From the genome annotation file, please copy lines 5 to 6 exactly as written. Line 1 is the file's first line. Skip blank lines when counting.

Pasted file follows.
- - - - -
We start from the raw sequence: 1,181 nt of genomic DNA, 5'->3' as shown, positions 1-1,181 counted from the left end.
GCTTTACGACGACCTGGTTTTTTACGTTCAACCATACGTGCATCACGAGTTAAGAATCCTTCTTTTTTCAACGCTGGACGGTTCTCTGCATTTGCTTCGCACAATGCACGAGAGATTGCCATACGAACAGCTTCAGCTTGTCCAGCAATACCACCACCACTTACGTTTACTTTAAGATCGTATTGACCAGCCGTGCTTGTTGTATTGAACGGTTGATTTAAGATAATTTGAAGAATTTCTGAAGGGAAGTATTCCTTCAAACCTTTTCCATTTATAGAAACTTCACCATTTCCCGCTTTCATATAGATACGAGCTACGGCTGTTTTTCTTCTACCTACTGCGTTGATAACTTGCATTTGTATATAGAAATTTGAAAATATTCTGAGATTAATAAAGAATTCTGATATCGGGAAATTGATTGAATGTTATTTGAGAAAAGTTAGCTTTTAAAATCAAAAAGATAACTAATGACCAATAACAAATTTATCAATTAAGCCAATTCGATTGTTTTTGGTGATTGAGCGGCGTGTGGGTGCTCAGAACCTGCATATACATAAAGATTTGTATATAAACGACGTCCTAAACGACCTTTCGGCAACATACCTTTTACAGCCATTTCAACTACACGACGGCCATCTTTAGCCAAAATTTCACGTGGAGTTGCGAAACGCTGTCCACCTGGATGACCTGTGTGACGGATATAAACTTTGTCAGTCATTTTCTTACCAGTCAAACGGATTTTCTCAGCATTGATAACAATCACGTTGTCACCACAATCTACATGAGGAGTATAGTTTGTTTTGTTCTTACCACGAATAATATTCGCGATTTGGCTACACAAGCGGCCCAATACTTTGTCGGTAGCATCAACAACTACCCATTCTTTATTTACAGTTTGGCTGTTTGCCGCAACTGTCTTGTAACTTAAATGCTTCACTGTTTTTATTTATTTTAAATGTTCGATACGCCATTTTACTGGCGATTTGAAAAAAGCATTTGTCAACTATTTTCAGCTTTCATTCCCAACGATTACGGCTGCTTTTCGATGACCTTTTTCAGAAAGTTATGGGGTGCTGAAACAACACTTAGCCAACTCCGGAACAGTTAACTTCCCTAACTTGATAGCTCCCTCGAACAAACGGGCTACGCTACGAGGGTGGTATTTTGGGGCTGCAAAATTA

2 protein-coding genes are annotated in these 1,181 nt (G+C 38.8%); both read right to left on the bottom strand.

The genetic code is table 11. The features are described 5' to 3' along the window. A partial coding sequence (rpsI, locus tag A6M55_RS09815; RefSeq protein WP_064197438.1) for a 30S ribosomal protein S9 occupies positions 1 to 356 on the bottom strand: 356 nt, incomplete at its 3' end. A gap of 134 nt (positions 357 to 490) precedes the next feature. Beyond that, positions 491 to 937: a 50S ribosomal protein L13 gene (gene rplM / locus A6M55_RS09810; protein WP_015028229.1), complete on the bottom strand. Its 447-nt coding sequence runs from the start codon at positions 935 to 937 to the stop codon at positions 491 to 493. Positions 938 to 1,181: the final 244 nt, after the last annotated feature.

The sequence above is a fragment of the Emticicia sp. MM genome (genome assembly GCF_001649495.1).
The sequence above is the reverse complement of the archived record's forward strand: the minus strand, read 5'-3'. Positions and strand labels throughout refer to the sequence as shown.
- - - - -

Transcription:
The sequence above is a fragment of the Emticicia sp. MM genome (genome assembly GCF_001649495.1).
The sequence above is the reverse complement of the archived record's forward strand: the minus strand, read 5'-3'. Positions and strand labels throughout refer to the sequence as shown.